The Landmark Center is a historical building right in the heart of downtown St. Paul. It was once the federal building for the city which included courtrooms and the post office. Today it is a landmark (ha!) and houses not only the historical information of the building but also many different museums. Each fall through spring, the Landmark hosts Sunday family events, aptly named “Sundays at Landmark“. The 2020-2021 season begins September 20, 2020 with the VIRTUAL Mid-Autumn Moon Festival. The series also includes the Landmark Center’s popular Urban Expeditions (usually starting mid-January), which take you to a different country to experience the culture firsthand for FREE without the need to leave the Twin Cities.
The full 2020/2021 season has not yet been announced. The first two events will be offered as online programs, and we can expect that the rest of the year will be a mix of virtual and limited-capacity, in-person events. Expect to make reservations for any in-person events this year. Most programs begin at 1 pm and are free and open to the public, unless otherwise noted.
- September 20: Mid-Autumn Moon Festival (VIRTUAL*). Online; 12 pm; Free
- October 4: Amelia Earhart – A Presentation by Rob Ellos (VIRTUA*L). Online; 1 pm; Free
- October 11: Top of the Tower in the North Tower; 1-3 pm; Free (reservations required)
- October 25: Great Pumpkin Festival in the Musser Cortile; 1-3 pm; Free (reservations required, opening October 1)
- November 15: Apollo – A Presentation by Rob Ellos (VIRTUAL*). Online; 1 pm; Free
- November 29 Holiday Story Series with JB Eckert (VIRTUAL*). Online; 1 pm; Free
- December 6: Holiday Story Series with JB Eckert (VIRTUAL*). Online; 1 pm; Free
- December 13: (Socially distant) Photos with Santa. Mussser Cortile; 1 pm; Free (reservations required)
- December 20: Holiday Story Series with JB Eckert (VIRTUAL*). Online; 1 pm; Free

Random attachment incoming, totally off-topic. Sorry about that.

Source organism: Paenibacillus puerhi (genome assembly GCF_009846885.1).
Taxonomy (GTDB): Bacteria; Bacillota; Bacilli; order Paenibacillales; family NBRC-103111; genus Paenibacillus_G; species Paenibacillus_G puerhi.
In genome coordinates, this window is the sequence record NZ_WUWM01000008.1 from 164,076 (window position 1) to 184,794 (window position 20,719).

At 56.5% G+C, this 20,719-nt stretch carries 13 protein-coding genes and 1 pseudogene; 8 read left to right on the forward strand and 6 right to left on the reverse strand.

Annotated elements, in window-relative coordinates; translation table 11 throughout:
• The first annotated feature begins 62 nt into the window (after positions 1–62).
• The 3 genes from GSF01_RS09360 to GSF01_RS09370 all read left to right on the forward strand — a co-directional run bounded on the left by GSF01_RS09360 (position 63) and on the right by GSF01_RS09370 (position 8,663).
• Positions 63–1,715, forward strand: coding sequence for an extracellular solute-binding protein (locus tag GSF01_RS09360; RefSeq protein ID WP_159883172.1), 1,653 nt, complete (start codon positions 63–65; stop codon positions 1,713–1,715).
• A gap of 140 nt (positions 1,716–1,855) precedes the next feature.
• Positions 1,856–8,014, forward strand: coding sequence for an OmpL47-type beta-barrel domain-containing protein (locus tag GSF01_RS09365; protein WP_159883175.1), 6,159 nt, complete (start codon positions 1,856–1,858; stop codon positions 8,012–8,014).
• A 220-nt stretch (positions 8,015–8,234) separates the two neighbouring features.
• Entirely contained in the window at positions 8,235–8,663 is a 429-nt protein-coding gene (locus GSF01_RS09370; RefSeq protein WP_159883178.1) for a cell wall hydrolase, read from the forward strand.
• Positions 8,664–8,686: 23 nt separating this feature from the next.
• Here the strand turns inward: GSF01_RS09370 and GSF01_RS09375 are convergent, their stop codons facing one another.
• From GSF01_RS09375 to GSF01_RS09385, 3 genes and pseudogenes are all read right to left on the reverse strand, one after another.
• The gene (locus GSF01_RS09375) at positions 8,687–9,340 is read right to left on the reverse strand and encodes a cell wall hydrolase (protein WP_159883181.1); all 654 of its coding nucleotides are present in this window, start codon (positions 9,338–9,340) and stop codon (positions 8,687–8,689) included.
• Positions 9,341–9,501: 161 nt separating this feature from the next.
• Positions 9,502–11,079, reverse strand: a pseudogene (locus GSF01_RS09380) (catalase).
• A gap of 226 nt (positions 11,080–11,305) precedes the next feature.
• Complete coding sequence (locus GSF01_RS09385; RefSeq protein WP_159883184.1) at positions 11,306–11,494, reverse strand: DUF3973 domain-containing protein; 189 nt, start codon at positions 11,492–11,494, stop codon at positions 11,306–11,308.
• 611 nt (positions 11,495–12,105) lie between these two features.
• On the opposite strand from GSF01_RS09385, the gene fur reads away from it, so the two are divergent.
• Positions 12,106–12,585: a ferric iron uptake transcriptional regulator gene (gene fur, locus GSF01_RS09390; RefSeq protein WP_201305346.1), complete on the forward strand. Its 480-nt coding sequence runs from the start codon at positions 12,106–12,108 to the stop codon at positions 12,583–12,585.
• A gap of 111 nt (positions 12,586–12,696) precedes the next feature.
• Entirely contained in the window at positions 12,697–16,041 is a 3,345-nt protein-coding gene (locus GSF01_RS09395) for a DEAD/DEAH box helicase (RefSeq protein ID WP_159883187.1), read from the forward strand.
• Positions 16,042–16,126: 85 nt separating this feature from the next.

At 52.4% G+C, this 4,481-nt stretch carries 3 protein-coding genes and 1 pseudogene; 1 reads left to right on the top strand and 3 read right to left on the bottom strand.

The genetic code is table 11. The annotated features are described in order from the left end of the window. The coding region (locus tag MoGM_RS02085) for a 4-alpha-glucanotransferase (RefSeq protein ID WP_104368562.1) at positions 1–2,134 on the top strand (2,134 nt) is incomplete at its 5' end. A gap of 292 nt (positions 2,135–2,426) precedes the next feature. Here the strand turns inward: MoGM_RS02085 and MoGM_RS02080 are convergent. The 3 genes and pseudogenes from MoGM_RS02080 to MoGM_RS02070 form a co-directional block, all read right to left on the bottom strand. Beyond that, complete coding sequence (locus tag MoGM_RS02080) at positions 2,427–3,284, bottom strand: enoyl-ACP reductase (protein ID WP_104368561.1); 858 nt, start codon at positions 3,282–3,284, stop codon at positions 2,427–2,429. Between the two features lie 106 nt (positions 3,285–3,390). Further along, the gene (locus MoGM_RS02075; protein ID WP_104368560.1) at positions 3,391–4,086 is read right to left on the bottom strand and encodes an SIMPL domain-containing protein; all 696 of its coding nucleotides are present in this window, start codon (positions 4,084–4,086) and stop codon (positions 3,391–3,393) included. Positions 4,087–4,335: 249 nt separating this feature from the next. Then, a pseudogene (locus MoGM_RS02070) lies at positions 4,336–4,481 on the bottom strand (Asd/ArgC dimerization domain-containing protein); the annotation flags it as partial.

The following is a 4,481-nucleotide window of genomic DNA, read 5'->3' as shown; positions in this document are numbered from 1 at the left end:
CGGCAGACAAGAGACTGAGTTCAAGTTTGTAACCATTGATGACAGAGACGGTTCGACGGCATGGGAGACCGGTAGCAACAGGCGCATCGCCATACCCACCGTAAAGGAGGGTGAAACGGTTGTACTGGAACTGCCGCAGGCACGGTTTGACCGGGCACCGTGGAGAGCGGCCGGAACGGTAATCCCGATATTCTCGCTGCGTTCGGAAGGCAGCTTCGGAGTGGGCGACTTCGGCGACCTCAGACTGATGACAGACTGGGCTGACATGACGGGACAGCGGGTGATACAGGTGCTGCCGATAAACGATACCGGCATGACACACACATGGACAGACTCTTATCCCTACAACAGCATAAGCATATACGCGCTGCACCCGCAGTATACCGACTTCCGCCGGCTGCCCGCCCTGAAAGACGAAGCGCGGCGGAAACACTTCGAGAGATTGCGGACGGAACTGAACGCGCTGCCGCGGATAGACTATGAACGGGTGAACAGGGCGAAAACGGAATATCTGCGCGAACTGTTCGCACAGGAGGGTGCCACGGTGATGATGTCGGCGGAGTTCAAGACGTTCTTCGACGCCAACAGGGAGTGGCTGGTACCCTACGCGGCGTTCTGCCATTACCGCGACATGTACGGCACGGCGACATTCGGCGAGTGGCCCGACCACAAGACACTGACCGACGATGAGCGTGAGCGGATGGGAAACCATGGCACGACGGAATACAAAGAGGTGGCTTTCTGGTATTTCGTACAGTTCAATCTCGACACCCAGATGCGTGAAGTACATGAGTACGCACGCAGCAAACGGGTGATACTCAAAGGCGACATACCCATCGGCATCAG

*Virtual events will remain up at the Landmark’s website for one month.
Sundays at Landmark: Urban Expeditions
When we first entered the building, we were greeted with animals native to Argentina: llamas, alpacas, goats, a giant Flemish rabbit, and a big rodent of unpronounceable name. I wasn’t super thrilled with the rodent, but the other animals were adorable. I kept referring to The Emperor’s New Groove for a point of reference for my children.
From the animals, we walked into the only to be asked to stand and participate in the Chacarera (a traditional Argentinian dance).
We learned the baseball move–to go around the diamond, we learned how to run a home run–to turn in a circle, and half of us learned to shine the floor and the other half perfected the baseball move. All the while with our hands in the air. It was hilarious!
When we tired of the dancing activity, we checked out the other activities. They were spread around the entire room. We picked up our passport and got our passport photos taken. The girls made tissue paper flowers to wear in their hair.
I tried an empanada. The girls didn’t think they would like them because they were told they were hot: which ultimately they interpreted as spicy….but they weren’t spicy. They were really good.
And we colored postcards and sent them to our family! REALLY! The Landmark Center mailed them for us. The only problem was that we needed to know the addresses…so Grandma K will be receiving 2 postcards and Grandma F hopefully 1 ( I cannot remember their zip code to save my life).
This whole event was co-presented by the Tango Society of Minnesota (TSOM). For the last hour of the event, dancers from the TSOM performed different tango dances. I’m glad their were other things to do. This part wasn’t as exciting as I was hoping.
Ultimately, the girls loved the tango (and that’s the most important thing), but I don’t think I understand dance enough to be impressed. What I saw was a bunch of couples standing too close to each other to move.
However, I did learn that Argentinian men don’t ask women to dance with their mouths. They ask them to dance with their eyes (oooooh), and if the women don’t want to dance, they avoid eye contact at all cost!
- It wasn’t very busy. There was plenty of room to move around and wasn’t overly crowded.
- The staff/volunteers were very welcoming and kind (minus one who was a little grumpy).
- There was a wide variety of activity and something for everyone to enjoy.
- It was interactive. Learning to dance the Chacarera was especially fun with the engaging gaucho (Argentinian cowboy)
- The other museums are open to enjoy.
- There isn’t a lot of parking right next to the Landmark Center. Since parking was free, every spot on the street was full (not that I’m good at parallel parking anyway, but you may be)
- If you come in the wrong door, you may go through everything backwards. So if you do, just know that if you walk straight, you will run into the correct area to enjoy the festivities.
- We missed the free tour at noon–this would not be a disadvantage for you, but it was for us.
- They hold Urban Expedition in cold winter months in Minnesota. It’s hard to get out the door when it’s that cold. But don’t wait until April because it’s totally worth going, even in the cold!